According to new research, diets high in potassium may reduce heart disease risk regardless of sodium intake


Given that heart disease is the leading cause of death in the United States, contributing to approximately 700,000 deaths annually, it is critical that we take cardiovascular health seriously. Thank God, new research from European Society of Cardiology I found that getting more potassium in our diets may do wonders to stave off this common health condition, especially for women.

Photo recipe: Avocado Stuffed Salmon

what did they find

This study looked at data on the concentration of sodium and potassium in urine samples taken from 11,267 men and 13,696 women with average ages of 59 and 58, respectively. These samples were used to estimate the relative intake of sodium and potassium. The researchers also assessed systolic blood pressure (the first number in a blood pressure reading that measures the pressure in your arteries when your heart beats), and participants filled out lifestyle questionnaires that would take into account things like alcohol intake, smoking, medications, and more. Heart attack or stroke over four years. The researchers then divided the participants into three classes: low, medium and high potassium intakes. In addition, the researchers studied the results of median follow-up for nearly 20 years and found that 55% of participants were either hospitalized or died of cardiovascular events in that period.

Researchers found that for women, the more potassium in the diet, the lower their blood pressure, regardless of the form of sodium intake. It is noteworthy that these results were not completely reciprocal in the men studied. However, all study participants (women and men) with the highest potassium intake had a 13% lower risk of cardiovascular disease, regardless of their sodium levels.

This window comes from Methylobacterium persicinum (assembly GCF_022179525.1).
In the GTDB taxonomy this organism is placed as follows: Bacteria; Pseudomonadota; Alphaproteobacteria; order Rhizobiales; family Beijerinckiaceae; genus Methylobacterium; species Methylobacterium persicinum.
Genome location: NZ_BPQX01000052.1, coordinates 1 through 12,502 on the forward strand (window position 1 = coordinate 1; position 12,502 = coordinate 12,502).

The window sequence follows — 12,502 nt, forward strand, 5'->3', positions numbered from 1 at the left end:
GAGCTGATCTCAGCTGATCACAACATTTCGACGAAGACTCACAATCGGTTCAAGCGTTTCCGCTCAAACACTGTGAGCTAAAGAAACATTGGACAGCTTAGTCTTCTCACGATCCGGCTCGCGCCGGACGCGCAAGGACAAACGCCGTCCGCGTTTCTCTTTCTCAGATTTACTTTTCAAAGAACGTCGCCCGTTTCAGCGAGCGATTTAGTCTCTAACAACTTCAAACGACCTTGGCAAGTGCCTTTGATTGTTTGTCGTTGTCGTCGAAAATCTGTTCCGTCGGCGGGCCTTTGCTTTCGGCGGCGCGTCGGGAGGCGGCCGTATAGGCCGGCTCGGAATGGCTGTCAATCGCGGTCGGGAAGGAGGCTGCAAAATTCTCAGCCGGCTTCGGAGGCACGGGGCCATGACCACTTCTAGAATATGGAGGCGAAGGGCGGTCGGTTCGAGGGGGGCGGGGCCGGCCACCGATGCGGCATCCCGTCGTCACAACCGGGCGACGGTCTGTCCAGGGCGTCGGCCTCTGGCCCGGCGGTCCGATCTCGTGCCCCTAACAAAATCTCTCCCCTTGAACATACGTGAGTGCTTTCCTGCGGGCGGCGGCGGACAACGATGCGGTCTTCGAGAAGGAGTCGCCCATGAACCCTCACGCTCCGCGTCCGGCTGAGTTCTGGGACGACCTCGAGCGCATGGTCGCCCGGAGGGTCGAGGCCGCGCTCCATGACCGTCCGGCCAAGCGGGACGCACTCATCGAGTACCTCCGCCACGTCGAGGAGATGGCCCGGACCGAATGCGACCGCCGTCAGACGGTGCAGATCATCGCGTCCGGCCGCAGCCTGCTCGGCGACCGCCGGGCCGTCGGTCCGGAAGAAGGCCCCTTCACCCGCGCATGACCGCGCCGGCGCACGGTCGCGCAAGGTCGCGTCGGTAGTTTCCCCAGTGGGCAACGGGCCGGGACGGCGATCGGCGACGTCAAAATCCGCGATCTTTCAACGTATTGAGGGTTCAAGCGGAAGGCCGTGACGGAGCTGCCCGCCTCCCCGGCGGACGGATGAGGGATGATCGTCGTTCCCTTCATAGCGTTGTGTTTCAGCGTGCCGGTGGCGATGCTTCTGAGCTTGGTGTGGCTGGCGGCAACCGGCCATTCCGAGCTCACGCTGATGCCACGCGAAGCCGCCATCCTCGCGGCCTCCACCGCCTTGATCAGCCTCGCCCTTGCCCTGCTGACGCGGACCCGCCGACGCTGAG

what does that mean

This finding can help us shift our focus to what we should be adding to our diets, rather than just focusing on eliminating certain foods that we consider “bad” for heart health. While that’s not a license to toss salt at every meal, it’s good to know that we can enjoy all foods in moderation when we focus more on getting plenty of potassium-rich foods, like avocado, salmon, white beans, and potatoes, on our plates.

“It is known that higher salt consumption is associated with higher blood pressure and an increased risk of heart attacks and strokes,” said study author Liffert Vogt, MD, of the University of Amsterdam Medical Centers in the Netherlands. ScienceDaily press release. “Health advice focused on reducing salt intake but this is difficult to achieve when our diets include processed foods. Potassium helps the body excrete more sodium in the urine. In our study, dietary potassium was linked to the greatest health gains in women.”

bottom line

Vogt also mentioned in the study that their findings suggest that a heart-healthy diet should be about more than just limiting salt. You should include increasing your potassium intake as well. It is recommended to give priority to fresh, whole foods that are rich in potassium and low in salt.

It is important to note that the study structure was based on gender-matched subjects, so a more diverse study group and more research are needed to substantiate the findings to a broader conclusion. But the good news is that some of our favorite foods are rich in potassium, which makes increasing your intake easy and delicious. The main sources of potassium include salmon, avocados, legumes, dairy products, potatoes, and bananas.

In addition to protecting your heart from cardiovascular disease, increasing your potassium intake can help your body better metabolize carbohydrates, support healthy skeletal and muscle systems, improve mental clarity, and even help prevent osteoporosis. You may find that headaches, low energy levels, and muscle cramps after exercise go away after you increase your intake as well. Check out our 24 favorite potassium-rich recipes to start improving your health ASAP.

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